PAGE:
BHP Billiton deaths – government intervention

The West Australian government has taken the extraordinary step of talking directly to the senior management of Australian mining corporation BHP Billiton about the recent spate of fatalities at BHP’s worksites.  The cynic would say that we now know the number of workplace fatalities that it takes to gain a Minister’s attention however, the fact that this high-level meeting is occurring is a clear indication of the severity of the issue.  It may also indicate just how effective a union safety campaign can be.  It is just regrettable the campaign is generated from multiple fatalities rather than preventive issues.

According to the Minister, Nick Moore 

“Mines inspectors will now issue prohibition notices to BHP under the Mines Safety and Inspection Act 1994 – basically a stop work notice – for any breach of work practices or work place conditions that may constitute a hazard to workers.”

Mr Moore went on to say, according to one media article, “…the policy would remain in force until he had seen the report of a Section 45 review currently under way into safety management systems at all of BHP Billiton’s Pilbara iron ore mine sites.”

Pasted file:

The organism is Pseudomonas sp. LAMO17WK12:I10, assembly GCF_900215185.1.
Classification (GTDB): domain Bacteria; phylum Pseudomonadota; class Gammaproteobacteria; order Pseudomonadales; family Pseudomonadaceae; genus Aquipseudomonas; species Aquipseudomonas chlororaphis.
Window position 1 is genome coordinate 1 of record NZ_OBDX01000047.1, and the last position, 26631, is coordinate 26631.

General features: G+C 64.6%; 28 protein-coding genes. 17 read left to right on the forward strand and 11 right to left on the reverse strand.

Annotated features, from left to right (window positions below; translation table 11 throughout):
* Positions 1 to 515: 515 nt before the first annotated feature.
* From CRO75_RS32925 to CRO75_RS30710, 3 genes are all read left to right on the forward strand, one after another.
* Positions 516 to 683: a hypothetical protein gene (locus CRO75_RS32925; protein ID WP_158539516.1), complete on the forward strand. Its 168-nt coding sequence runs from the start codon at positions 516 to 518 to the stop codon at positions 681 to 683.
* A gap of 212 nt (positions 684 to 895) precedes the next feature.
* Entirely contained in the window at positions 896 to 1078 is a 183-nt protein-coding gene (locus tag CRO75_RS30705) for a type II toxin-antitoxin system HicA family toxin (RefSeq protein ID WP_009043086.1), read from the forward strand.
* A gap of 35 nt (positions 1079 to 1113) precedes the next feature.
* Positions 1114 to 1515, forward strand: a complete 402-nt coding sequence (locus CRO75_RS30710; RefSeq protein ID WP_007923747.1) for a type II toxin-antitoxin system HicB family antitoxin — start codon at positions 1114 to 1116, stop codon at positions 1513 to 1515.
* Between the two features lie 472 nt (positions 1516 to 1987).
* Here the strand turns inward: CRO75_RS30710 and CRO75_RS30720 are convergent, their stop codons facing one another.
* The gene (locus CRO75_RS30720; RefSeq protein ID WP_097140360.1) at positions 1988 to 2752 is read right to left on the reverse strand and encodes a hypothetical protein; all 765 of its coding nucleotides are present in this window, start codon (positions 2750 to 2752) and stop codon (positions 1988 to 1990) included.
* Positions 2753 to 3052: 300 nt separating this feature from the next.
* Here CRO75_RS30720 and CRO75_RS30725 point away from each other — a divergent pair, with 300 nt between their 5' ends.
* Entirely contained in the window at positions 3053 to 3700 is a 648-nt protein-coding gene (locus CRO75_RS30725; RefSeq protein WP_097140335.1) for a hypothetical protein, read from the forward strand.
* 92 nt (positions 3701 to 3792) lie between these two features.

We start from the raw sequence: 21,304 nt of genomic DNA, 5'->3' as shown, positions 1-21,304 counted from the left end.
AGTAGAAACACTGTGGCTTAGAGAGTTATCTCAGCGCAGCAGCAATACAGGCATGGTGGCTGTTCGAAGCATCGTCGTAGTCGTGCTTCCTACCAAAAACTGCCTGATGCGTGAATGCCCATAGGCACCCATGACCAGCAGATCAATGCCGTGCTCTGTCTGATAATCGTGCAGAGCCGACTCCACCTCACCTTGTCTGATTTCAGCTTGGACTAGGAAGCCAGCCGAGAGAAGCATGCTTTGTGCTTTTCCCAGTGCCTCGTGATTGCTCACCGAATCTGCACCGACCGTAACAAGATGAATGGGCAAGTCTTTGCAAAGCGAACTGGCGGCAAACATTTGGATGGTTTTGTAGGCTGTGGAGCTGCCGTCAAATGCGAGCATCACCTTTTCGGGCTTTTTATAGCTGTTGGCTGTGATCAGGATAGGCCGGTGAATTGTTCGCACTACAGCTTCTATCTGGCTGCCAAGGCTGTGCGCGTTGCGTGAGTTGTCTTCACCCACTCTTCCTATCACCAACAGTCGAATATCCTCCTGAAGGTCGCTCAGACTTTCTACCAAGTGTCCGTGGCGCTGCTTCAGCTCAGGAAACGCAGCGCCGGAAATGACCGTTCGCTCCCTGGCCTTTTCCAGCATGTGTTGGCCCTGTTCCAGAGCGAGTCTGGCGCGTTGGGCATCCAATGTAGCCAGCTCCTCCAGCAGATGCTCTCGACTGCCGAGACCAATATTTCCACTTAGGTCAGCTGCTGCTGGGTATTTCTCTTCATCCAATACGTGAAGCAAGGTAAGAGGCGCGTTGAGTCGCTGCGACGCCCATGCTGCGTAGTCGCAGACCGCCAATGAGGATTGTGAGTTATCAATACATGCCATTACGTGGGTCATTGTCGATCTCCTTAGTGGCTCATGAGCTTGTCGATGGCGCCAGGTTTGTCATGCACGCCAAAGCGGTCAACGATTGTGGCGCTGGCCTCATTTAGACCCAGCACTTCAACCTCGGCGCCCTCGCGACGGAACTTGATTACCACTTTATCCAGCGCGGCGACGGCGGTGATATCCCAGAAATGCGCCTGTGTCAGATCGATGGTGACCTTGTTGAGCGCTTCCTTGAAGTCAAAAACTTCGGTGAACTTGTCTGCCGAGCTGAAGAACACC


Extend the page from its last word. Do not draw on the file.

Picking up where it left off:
The article noted that

“The review, requiring independent engineering studies of BHP worksites to be carried out, is expected to be completed by April 30.”

BHP, meanwhile, has given guarantees of the following safety improvements:

  •          Reduce site access;
  •          Improve contractor management;
  •          Enhance existing strategies to prevent excess working hours;
  •          Move rail operations from the Mine Safety and Inspection Act to the Rail Safety Act;
  •          Enhance traffic management standards, and;
  •          Suspend all non-essential work outside daylight hours

Kevin Jones

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